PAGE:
15. So apparently Dennis Quaid never heard of Atul Gawande? This argument has been made. There are preventable medical errors and it is a massive problem. Testimonials are more emotional, yet less convincing, than actual data. The data exist yet are not presented in this video.

  16. Doctors do screw up a lot my mother lost her leg to a doctor misstake she ended up bedbound because she couldn't learn to use the new leg a fake leg.

    I have a permanent nerve and shoulder injury that I received in a car crash I immediately went to the hospital because I couldn't feel my left arm . I was totally ignored because they didn't think they would be reimbursed by Medicare. And because since I have chronic pain they thought I was a drug seeker they actually refused to give me an x-ray. I collapsed at my job was taken to another hospital where they told me that the nerve of been crushed it between two bones in my shoulder I'm in constant pain And I have to have procedures every three months where I have to get put to sleep to control the pain this will go on for the rest of my life and the best part is is do you do about Loyer I never got reimbursed or anything the person that hit us ended up leaving the state because he had was a criminal I did up losing my job and I will never even get a settlement from this.

    I just also want to add that something has to be done about the drug companies my current medications cost around $1000 a month sometimes even more I've tried everything to get assistance for this . There is actually a law in place that says that if you had Medicare you were on able to get discount cards from the drug companies for the medications that's the law does that make sense to anybody? Are usually end up having to cut my doses take half of what I'm supposed to just to make it less their times at the end of the month where I end up just eating grilled cheese .due to my shoulder injury I lost my job I'm telling you the system is screwed up.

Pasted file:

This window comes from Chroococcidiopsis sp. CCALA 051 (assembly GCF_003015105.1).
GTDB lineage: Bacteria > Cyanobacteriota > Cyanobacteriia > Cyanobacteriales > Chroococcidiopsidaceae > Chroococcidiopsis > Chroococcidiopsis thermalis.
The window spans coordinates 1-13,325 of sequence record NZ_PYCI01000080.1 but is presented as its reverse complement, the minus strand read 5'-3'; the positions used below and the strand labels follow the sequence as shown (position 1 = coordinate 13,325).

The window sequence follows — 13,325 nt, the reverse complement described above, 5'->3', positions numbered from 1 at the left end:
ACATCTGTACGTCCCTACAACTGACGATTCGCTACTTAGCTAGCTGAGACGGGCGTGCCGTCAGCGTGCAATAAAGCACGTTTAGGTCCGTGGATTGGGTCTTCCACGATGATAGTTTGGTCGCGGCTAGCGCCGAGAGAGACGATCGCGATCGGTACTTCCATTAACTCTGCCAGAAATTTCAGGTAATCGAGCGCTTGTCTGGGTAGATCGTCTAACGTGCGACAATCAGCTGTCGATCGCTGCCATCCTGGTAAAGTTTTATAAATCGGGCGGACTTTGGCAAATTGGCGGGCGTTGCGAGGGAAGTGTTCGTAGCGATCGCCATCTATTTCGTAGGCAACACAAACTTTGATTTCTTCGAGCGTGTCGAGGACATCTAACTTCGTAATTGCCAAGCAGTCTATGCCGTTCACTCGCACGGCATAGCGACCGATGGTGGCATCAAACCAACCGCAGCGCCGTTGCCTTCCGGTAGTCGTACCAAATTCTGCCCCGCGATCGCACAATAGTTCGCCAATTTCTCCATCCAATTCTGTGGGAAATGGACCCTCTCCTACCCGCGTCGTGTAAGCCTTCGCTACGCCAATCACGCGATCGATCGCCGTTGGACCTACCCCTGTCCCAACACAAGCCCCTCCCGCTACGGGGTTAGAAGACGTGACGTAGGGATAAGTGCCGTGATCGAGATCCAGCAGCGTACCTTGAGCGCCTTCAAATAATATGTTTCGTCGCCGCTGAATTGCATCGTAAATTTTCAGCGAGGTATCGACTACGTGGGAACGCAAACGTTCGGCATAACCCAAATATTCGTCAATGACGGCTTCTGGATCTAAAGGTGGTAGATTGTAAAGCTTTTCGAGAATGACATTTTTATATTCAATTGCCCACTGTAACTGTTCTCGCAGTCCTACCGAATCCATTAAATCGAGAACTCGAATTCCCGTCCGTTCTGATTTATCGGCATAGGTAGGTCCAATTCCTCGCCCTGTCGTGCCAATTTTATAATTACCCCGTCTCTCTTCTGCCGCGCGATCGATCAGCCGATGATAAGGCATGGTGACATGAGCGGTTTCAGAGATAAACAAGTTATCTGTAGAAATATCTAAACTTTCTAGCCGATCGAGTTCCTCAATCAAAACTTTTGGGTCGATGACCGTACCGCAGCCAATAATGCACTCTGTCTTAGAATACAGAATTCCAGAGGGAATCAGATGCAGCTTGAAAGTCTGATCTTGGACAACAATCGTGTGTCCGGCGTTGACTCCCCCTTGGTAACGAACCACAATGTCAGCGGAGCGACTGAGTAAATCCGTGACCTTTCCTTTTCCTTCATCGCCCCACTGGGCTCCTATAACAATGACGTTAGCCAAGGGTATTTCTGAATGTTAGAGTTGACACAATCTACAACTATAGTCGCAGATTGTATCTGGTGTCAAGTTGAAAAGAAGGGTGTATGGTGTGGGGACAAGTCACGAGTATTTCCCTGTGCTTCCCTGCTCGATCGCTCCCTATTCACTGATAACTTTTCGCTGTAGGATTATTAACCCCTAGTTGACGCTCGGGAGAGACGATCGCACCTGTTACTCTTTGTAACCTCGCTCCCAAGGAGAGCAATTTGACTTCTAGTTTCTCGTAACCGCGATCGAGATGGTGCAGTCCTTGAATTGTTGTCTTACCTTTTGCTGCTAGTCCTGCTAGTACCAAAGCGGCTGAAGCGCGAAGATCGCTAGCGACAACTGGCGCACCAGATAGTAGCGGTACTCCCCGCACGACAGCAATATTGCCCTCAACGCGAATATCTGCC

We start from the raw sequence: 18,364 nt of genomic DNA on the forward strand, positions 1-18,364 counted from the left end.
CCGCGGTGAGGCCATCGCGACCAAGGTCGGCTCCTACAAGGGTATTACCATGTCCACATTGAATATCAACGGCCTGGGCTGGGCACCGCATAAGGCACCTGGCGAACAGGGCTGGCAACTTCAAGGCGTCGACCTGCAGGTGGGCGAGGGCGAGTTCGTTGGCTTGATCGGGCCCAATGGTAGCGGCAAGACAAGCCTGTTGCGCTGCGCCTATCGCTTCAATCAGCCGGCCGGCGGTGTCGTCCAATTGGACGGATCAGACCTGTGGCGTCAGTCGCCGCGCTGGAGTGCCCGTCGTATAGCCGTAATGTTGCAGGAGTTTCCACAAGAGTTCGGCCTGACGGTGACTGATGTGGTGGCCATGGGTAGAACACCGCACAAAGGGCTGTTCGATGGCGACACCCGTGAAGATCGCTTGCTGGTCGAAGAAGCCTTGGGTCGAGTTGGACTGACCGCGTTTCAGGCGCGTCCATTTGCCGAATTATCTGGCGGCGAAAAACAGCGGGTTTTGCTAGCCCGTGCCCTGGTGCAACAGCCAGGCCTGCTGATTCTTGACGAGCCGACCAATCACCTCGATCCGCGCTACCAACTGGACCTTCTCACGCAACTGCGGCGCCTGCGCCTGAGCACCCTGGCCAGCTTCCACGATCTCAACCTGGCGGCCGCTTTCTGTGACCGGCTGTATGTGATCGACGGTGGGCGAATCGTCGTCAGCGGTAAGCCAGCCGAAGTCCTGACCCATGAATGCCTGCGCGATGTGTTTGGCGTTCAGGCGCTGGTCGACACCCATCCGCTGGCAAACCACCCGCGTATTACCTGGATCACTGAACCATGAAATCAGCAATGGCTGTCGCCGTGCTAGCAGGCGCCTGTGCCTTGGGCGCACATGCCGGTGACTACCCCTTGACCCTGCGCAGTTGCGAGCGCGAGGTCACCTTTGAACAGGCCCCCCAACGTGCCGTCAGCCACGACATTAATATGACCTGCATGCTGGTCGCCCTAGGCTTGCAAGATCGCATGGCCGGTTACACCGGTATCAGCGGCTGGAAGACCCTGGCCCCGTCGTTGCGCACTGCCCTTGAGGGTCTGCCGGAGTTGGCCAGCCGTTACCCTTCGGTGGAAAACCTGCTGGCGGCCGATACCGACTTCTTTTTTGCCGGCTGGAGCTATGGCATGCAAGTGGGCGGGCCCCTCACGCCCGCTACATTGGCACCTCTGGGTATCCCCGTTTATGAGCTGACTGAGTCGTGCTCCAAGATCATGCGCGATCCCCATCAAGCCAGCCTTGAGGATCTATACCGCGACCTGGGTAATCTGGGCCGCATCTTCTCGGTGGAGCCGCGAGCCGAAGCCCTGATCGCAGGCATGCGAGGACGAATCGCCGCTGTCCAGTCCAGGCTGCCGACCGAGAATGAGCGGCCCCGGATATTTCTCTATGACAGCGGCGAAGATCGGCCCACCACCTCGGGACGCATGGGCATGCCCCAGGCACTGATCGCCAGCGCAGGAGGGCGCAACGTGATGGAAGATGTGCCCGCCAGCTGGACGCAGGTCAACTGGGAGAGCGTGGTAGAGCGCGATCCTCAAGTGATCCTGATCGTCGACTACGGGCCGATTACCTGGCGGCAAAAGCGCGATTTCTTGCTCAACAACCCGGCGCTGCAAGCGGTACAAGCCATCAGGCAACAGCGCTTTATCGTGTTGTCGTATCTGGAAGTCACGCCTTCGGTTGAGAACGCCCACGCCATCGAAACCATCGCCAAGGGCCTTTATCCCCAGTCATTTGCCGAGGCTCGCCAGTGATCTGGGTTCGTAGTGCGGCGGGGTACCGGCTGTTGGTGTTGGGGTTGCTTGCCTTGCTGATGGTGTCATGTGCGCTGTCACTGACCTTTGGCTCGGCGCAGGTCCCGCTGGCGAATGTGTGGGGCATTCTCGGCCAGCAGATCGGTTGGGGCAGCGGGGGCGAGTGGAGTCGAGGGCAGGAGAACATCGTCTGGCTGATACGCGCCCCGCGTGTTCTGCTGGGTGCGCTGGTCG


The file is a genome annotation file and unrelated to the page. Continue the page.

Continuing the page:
17. For the people saying the CC suck. http://www.safetyleaders.org/downloads/ChasingZero_transcript.pdf this is the transcript for the film.

  18. My family and I have been abused by medical professionals. I was taught in human anatomy that if we don't pay close attention as a nurse we would harm people. I was gonna be a nurse back then. The teacher said triple check meds before giving them. I was diagnosed as poisoned by a doctor after being in another hospital that doctor didn't work at.

  19. "Hospital sets up police arrest of Doctor in retaliation for reporting patient harm and safety violations"
    https://www.youtube.com/watch?v=RNJG8lLyHQQ

    More on the story:
    https://www.austinchronicle.com/news/2017-07-07/the-doctor-vs-the-hospital/

    http://www.kvue.com/mobile/article/news/local/judge-rules-medical-board-failed-to-prove-allegations-against-lakeway-doctor/269-476748040

  20. Chasing zero would be a great concept yet we need to start with the medical profession and insurance companies recognizing diseases that exist such as vector borne illnesses or mitochondrial disorders and others. Until then healthcare is not treating patients the best that they deserve.

  21. We need to switch from "Sick care" to health care, this requires a shift away from profits and treatment, to personal responsibility and prevention. This requires funding public health and health-focused behaviors. Sadly, I doubt the average person is much interested in taking responsibility for their own health, all the while demanding the best treatment. It is a complicated mess, and one that will take a great deal of focus to fix. But it is fixable.

  22. Why is it so criminalized? I felt terrible for that RN… I certainly believe in healthcare and safety, but I feel it was harsh 🙁

  23. If this is how hospitals treat nurses and pharmacists when they make one mistake, I no longer want to be a nurse.